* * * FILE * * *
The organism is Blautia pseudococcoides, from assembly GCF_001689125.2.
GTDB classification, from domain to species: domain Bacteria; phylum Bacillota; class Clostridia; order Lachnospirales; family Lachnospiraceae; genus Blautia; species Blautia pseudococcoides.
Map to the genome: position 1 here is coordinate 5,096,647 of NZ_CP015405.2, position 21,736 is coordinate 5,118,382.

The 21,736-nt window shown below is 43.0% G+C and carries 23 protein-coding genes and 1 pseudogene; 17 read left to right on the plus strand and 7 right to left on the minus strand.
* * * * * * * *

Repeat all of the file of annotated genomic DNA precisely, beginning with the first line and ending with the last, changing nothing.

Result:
The organism is Blautia pseudococcoides, from assembly GCF_001689125.2.
GTDB classification, from domain to species: domain Bacteria; phylum Bacillota; class Clostridia; order Lachnospirales; family Lachnospiraceae; genus Blautia; species Blautia pseudococcoides.
Map to the genome: position 1 here is coordinate 5,096,647 of NZ_CP015405.2, position 21,736 is coordinate 5,118,382.

The 21,736-nt window shown below is 43.0% G+C and carries 23 protein-coding genes and 1 pseudogene; 17 read left to right on the plus strand and 7 right to left on the minus strand.